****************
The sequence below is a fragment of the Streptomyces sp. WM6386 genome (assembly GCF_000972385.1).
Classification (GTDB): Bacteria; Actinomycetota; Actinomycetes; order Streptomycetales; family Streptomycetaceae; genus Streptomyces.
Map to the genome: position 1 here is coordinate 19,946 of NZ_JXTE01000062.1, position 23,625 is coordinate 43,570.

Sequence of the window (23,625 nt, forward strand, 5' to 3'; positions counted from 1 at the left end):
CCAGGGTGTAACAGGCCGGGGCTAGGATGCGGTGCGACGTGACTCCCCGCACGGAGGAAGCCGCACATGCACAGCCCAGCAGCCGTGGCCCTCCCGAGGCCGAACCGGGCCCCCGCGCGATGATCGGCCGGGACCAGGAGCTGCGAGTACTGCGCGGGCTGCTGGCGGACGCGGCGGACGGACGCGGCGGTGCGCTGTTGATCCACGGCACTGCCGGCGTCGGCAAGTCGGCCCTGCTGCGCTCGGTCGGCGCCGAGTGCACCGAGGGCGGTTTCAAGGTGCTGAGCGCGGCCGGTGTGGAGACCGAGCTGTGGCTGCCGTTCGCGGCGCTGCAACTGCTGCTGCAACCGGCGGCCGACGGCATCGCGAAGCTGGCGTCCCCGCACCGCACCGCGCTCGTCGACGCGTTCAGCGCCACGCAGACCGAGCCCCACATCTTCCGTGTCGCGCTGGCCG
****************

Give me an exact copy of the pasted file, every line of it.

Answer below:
The sequence below is a fragment of the Streptomyces sp. WM6386 genome (assembly GCF_000972385.1).
Classification (GTDB): Bacteria; Actinomycetota; Actinomycetes; order Streptomycetales; family Streptomycetaceae; genus Streptomyces.
Map to the genome: position 1 here is coordinate 19,946 of NZ_JXTE01000062.1, position 23,625 is coordinate 43,570.

Sequence of the window (23,625 nt, forward strand, 5' to 3'; positions counted from 1 at the left end):
CCAGGGTGTAACAGGCCGGGGCTAGGATGCGGTGCGACGTGACTCCCCGCACGGAGGAAGCCGCACATGCACAGCCCAGCAGCCGTGGCCCTCCCGAGGCCGAACCGGGCCCCCGCGCGATGATCGGCCGGGACCAGGAGCTGCGAGTACTGCGCGGGCTGCTGGCGGACGCGGCGGACGGACGCGGCGGTGCGCTGTTGATCCACGGCACTGCCGGCGTCGGCAAGTCGGCCCTGCTGCGCTCGGTCGGCGCCGAGTGCACCGAGGGCGGTTTCAAGGTGCTGAGCGCGGCCGGTGTGGAGACCGAGCTGTGGCTGCCGTTCGCGGCGCTGCAACTGCTGCTGCAACCGGCGGCCGACGGCATCGCGAAGCTGGCGTCCCCGCACCGCACCGCGCTCGTCGACGCGTTCAGCGCCACGCAGACCGAGCCCCACATCTTCCGTGTCGCGCTGGCCG